Protect this House: The Challenge of being the Last Defense

Mike Nussbaum ’11
Web Managing Editor

Goalie Jenn Hoets '11 contests a shot as the ball comes toward the goal. | Photo by Meghan Prior '11

It’s a goalie’s worst nightmare: a penalty shot to decide a crucial second round state championship game. Jenn Hoets ’11 sets up in goal, taps her pads, looks to make sure she is not favoring one side of the net and crouches into her ready position. Hoets looks her opponent in the eye as she makes a dashing move towards the goal. Hoets, like many other goalies, predicts the move her opponent is going to make and reacts accordingly. This time, she happened to be wrong.

This was the dramatic ending to the girls’ field hockey team’s 2008-2009 season. This was the gut wrenching feeling Hoets experienced. This is the feeling to familiar for many goalies: the feeling of giving up a goal.

James Hickok ’13, a goalie for the boys’ soccer team, like many other goalies, often becomes frustrated after letting up a goal.

“It’s a crushing feeling,” said Hickok, “it makes [me] angry because maybe I could have saved [the shot] but maybe I lost my mental edge for a brief moment.”

The life of a goalie brings many challenges, and contrary to popular belief, it is not the physical part of being a goalie that is the most strenuous.

“The hardest part about being a goalie is keeping your head,” said Luke Andriuk ’11, goalie for the boys’ hockey team. “Everyone gives up a goal, but what defines your skill as a goalie is whether you sit back and give up three more goals or if you shutdown the other team for the rest of the game. Its that choice that defines a truly skilled goalie.”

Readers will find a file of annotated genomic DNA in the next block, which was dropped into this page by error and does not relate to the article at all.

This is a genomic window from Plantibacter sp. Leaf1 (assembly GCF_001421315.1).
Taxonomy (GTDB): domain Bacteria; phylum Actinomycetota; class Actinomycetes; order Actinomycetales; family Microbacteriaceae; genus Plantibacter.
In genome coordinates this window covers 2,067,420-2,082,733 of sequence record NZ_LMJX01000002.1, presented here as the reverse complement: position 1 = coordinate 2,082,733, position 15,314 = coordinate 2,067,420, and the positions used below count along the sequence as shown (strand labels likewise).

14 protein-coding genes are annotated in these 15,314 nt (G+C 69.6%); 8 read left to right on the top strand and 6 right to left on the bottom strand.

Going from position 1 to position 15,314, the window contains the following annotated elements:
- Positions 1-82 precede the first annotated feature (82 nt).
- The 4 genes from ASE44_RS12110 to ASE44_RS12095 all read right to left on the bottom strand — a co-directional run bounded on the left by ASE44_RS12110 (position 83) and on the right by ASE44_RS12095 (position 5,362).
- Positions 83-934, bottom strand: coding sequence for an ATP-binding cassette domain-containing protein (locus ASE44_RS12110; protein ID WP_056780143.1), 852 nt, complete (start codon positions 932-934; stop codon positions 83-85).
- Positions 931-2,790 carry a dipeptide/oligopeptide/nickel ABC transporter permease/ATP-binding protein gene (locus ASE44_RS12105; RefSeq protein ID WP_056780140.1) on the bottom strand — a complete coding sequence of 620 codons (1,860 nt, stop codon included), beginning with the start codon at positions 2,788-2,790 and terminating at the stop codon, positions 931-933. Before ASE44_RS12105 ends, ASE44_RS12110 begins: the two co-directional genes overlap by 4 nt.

Hickok feels similarly.

“[The hardest part about being] a goalie is knowing that the only way your team can lose the game is if the opponents get the ball by you,” Hickok said.

Even though the life of a goalie brings its challenges, its the thrill of the position–the feeling that you have the power to change the course of the game–that doesn’t scare away many unsuccessful goalies.

Hoets’ first experience behind the net was by chance. She recalls her team needed a goalie, and she “jokingly suited up and did surprisingly well.” Since that day, Hoets has fell in love with being a goalie. Hoets embraced the goalie position.

Andriuk has been playing goalie since seventh grade, and first took the ice as a goalie because the goalie for his team wanted a break. Andriuk volunteered, and got into the net with his pads on backwards. However, he has stuck to it ever since because it is the “most exciting and rewarding position.” Andriuk specifically finds excitement from the focus and the attention that a goalie receives.

Hickok played the position when he was eight, when “[his] friend jokingly raised [his] hand when the coach asked if anyone wanted to be the goalie.” Hickok also recalls that when he was younger, the goalie position was always the one that “everyone hated.” He jokingly recalls his fear at the early stages of his goalie career, when he was afraid of the ball.

These three athletes, from different situations, all stuck with the position. Why? Although it seems that giving up a goal can be disastrous, saving one, brings joy, relief, and everything in between to a goalie.

“There is no better feeling than making a playmaking save,” said Andriuk, “the crowd booms with cheers and teammates tap you and save ‘great save’.”

One save, Andriuk says, can mean the difference between a win and loss. Hoets agrees, adding her take on the unique of saving a goal.

“I feel lighter in a sense that I’ve stopped a goal from happening,” Hoets said. “Once I make a save, I feel a boost of adrenaline and from there I play at a higher level then before.”

Hoets accredits her resiliency in goal, even after letting up a game-winning goal, to the balance with being in goal.

“I stay with [being a goalie] because there are moments where you make an amazing save that can propel you to the next round as well. It’s all a balance.”